That is part of the effort that the UN Country Team in Iraq has made, working closely with the Iraqi leadership, to respond to the humanitarian crisis in conflict-affected areas. At the same time, the United Nations has worked with the Government to advocate for humanitarian access, so that it can assess needs in the area and provide medical access to those injured.
** Iraq Compensation Commission
Also on Iraq, just to note the Governing Council of the UN Compensation Commission will hold its fifty-seventh session, from 27 to 29 September. We have a press release available upstairs on that.
** Sierra Leone
The Secretary-General’s latest report on Sierra Leone is out on the racks today, and in it, he says the phased withdrawal of the UN Mission there is on track and is expected to be completed by the end of the year. He also reports that the establishment of a UN integrated office for Sierra Leone is also proceeding on schedule. The new office will be aimed at issues regarding development. And that report is on the racks.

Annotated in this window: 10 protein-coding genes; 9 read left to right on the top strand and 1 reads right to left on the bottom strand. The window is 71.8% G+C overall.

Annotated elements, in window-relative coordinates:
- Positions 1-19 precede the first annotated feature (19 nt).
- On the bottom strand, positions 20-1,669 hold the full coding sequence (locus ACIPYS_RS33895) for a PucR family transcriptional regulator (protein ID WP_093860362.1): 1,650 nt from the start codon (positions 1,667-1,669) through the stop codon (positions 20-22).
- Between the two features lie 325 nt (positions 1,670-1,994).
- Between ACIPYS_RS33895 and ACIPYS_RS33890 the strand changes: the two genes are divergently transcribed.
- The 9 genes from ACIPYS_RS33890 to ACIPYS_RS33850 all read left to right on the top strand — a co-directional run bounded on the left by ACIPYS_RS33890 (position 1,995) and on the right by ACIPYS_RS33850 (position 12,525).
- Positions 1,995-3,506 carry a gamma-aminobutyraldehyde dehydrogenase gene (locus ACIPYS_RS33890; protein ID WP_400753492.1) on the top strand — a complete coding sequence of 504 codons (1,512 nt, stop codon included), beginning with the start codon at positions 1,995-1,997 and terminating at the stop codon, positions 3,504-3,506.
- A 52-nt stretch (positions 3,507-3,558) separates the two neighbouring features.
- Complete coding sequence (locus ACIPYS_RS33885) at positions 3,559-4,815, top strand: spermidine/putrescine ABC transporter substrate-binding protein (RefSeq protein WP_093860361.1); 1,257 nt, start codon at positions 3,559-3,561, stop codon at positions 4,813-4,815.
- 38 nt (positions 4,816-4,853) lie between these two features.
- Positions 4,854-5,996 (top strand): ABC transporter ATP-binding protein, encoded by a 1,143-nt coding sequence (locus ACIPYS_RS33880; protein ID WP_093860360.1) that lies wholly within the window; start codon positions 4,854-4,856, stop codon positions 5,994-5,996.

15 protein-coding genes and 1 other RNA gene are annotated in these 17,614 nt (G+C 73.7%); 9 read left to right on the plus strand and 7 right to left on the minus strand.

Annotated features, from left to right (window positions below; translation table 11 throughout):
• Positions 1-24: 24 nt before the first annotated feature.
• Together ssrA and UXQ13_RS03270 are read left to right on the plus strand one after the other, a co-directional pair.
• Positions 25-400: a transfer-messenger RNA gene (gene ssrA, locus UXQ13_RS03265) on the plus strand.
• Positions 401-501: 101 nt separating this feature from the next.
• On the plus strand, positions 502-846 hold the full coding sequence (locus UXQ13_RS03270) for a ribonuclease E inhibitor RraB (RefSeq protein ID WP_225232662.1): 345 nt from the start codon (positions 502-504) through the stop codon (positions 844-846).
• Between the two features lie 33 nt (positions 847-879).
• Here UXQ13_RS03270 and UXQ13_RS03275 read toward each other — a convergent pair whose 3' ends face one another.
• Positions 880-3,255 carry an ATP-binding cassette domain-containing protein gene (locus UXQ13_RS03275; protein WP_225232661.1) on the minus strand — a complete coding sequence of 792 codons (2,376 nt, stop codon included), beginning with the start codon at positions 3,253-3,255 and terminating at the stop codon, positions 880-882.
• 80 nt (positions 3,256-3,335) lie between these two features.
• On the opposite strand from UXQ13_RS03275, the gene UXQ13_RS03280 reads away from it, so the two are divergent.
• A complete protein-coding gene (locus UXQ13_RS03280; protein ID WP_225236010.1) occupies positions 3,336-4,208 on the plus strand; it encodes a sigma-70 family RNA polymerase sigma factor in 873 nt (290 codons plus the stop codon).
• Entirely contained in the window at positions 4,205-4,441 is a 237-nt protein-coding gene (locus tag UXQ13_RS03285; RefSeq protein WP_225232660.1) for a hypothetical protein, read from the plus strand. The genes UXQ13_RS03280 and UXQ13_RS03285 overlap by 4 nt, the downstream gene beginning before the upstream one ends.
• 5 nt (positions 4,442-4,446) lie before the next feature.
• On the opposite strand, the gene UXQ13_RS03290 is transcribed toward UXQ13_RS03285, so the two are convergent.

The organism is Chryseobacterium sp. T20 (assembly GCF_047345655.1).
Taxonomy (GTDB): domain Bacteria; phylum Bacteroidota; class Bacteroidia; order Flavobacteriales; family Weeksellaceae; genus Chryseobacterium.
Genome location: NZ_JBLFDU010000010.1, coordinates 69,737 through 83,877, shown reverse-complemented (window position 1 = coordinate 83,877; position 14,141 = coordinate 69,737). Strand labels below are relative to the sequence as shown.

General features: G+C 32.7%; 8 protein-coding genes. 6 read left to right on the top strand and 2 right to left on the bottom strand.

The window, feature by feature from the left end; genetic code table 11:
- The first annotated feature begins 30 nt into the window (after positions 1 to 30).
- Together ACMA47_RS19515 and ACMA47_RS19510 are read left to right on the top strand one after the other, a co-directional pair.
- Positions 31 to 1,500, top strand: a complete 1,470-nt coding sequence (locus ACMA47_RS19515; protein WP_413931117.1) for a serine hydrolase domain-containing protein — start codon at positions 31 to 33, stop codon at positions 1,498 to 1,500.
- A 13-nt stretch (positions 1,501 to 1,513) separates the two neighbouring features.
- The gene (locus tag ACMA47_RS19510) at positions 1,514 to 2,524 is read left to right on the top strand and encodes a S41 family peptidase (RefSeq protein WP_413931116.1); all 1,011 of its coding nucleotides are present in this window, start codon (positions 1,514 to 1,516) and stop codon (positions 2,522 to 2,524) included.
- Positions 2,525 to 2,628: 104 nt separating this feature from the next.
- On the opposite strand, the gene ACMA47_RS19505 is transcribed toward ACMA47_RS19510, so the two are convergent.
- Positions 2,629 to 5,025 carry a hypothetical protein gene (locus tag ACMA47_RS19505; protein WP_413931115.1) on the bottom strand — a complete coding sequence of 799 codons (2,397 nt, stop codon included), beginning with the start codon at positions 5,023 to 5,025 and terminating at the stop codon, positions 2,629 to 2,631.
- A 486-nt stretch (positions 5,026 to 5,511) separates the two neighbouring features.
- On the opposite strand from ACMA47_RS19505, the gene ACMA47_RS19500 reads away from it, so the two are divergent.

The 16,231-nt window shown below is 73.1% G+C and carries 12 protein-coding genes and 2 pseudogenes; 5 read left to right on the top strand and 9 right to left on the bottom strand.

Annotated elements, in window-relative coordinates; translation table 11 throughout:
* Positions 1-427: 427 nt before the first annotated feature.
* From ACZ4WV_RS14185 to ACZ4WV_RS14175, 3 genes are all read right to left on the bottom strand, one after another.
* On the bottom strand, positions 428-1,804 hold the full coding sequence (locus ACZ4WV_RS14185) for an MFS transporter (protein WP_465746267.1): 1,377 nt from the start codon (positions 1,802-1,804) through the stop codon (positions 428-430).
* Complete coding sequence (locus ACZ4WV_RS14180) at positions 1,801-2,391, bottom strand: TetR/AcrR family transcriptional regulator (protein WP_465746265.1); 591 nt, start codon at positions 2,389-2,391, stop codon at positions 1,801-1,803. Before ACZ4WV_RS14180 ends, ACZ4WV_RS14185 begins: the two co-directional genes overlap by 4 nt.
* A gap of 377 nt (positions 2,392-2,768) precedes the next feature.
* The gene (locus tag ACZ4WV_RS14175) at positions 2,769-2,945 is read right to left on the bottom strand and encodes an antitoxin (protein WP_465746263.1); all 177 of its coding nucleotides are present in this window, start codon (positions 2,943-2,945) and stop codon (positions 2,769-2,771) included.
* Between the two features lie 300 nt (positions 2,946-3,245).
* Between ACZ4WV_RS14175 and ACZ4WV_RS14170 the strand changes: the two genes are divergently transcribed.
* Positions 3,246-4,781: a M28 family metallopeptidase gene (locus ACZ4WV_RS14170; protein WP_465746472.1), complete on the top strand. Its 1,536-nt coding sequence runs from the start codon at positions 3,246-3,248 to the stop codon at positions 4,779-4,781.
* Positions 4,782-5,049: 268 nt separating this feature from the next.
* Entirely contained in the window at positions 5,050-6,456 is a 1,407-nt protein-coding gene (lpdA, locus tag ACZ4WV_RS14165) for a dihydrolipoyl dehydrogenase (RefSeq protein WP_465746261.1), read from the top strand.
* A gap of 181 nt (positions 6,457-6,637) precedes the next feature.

And lastly, a cheque from Belize arrived today. That brings the number of fully paid-up Member States to 123. And for those of you who are curious, Belize gave us a cheque for $17,795.
Immediately following the briefing by the Comprehensive Nuclear-Test-Ban Treaty, Jan Egeland, the Under-Secretary-General for Humanitarian Affairs and Emergency Relief Coordinator, will be here to speak to you about the humanitarian situation in the Democratic People’s Republic of Korea.
And lastly, an in-house note, we’ve been told by building maintenance that further to the electrical problem we had earlier this week, there may be a need for a temporary shutdown of electricity sometime over the weekend, from probably Saturday to Sunday. We will let you know the exact time, in case any of you were planning to spend the night from Saturday to Sunday here, you won’t be surprised.
And also, we have available upstairs these stickers you can put on the back of your ID cards, which list the emergency numbers and websites that may be of use to you if there’s a problem with the building. It’s the same ones we’ve been giving the staff and we want to keep you informed as well.
**Questions and Answers
Question: Probably I missed it, is there any particular reason for the Secretary-General to rush to the State Department to meet with Ms. Rice?